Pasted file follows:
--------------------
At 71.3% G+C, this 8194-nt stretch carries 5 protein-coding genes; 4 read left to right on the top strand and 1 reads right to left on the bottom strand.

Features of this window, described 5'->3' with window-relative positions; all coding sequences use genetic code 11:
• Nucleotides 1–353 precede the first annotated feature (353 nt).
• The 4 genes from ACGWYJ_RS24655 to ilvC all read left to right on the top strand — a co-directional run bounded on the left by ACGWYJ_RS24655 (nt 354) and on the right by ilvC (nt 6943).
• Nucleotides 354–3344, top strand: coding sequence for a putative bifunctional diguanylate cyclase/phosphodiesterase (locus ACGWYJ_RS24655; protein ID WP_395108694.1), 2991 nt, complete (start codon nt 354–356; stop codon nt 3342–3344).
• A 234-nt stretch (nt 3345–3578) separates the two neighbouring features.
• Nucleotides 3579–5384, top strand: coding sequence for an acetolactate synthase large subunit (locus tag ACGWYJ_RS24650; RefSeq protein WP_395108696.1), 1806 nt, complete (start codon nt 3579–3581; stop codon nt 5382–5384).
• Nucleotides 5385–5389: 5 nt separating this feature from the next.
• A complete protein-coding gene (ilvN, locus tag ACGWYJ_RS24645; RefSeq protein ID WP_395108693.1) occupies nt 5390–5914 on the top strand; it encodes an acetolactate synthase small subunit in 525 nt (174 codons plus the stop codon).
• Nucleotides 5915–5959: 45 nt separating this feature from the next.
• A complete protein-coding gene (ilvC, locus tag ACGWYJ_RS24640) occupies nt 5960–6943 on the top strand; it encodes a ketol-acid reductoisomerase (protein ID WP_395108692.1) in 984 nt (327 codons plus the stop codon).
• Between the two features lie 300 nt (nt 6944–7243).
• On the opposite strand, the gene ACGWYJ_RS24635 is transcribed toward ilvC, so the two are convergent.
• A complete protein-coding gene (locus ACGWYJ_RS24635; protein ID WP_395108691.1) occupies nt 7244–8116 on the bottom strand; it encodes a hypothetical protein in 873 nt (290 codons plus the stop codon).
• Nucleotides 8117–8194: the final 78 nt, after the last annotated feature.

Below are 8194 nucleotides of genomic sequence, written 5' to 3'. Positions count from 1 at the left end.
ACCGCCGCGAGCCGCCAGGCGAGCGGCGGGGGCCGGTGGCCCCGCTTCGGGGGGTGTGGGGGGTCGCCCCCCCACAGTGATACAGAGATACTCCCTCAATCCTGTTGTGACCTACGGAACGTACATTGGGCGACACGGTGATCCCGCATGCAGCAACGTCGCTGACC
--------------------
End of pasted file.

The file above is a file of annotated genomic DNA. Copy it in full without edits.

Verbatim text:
At 71.3% G+C, this 8194-nt stretch carries 5 protein-coding genes; 4 read left to right on the top strand and 1 reads right to left on the bottom strand.

Features of this window, described 5'->3' with window-relative positions; all coding sequences use genetic code 11:
• Nucleotides 1–353 precede the first annotated feature (353 nt).
• The 4 genes from ACGWYJ_RS24655 to ilvC all read left to right on the top strand — a co-directional run bounded on the left by ACGWYJ_RS24655 (nt 354) and on the right by ilvC (nt 6943).
• Nucleotides 354–3344, top strand: coding sequence for a putative bifunctional diguanylate cyclase/phosphodiesterase (locus ACGWYJ_RS24655; protein ID WP_395108694.1), 2991 nt, complete (start codon nt 354–356; stop codon nt 3342–3344).
• A 234-nt stretch (nt 3345–3578) separates the two neighbouring features.
• Nucleotides 3579–5384, top strand: coding sequence for an acetolactate synthase large subunit (locus tag ACGWYJ_RS24650; RefSeq protein WP_395108696.1), 1806 nt, complete (start codon nt 3579–3581; stop codon nt 5382–5384).
• Nucleotides 5385–5389: 5 nt separating this feature from the next.
• A complete protein-coding gene (ilvN, locus tag ACGWYJ_RS24645; RefSeq protein ID WP_395108693.1) occupies nt 5390–5914 on the top strand; it encodes an acetolactate synthase small subunit in 525 nt (174 codons plus the stop codon).
• Nucleotides 5915–5959: 45 nt separating this feature from the next.
• A complete protein-coding gene (ilvC, locus tag ACGWYJ_RS24640) occupies nt 5960–6943 on the top strand; it encodes a ketol-acid reductoisomerase (protein ID WP_395108692.1) in 984 nt (327 codons plus the stop codon).
• Between the two features lie 300 nt (nt 6944–7243).
• On the opposite strand, the gene ACGWYJ_RS24635 is transcribed toward ilvC, so the two are convergent.
• A complete protein-coding gene (locus ACGWYJ_RS24635; protein ID WP_395108691.1) occupies nt 7244–8116 on the bottom strand; it encodes a hypothetical protein in 873 nt (290 codons plus the stop codon).
• Nucleotides 8117–8194: the final 78 nt, after the last annotated feature.

Below are 8194 nucleotides of genomic sequence, written 5' to 3'. Positions count from 1 at the left end.
ACCGCCGCGAGCCGCCAGGCGAGCGGCGGGGGCCGGTGGCCCCGCTTCGGGGGGTGTGGGGGGTCGCCCCCCCACAGTGATACAGAGATACTCCCTCAATCCTGTTGTGACCTACGGAACGTACATTGGGCGACACGGTGATCCCGCATGCAGCAACGTCGCTGACC